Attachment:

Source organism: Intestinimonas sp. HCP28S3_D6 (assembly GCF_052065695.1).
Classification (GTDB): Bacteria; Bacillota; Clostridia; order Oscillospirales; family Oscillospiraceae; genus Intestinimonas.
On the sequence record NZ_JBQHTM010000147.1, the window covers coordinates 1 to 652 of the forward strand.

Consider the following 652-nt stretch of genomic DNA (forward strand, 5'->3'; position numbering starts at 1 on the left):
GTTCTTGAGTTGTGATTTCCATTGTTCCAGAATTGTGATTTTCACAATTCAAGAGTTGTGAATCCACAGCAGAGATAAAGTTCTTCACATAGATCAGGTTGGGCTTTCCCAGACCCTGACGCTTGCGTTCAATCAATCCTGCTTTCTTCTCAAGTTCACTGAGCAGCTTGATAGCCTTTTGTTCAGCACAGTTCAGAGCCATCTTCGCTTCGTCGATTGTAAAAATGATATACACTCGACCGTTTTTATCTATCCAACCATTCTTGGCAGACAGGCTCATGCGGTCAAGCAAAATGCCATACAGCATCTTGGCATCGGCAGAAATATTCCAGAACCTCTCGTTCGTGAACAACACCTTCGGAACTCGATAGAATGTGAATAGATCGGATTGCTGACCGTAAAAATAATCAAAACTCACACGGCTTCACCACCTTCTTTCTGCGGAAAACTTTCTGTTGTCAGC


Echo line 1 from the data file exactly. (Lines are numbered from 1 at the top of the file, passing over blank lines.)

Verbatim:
Source organism: Intestinimonas sp. HCP28S3_D6 (assembly GCF_052065695.1).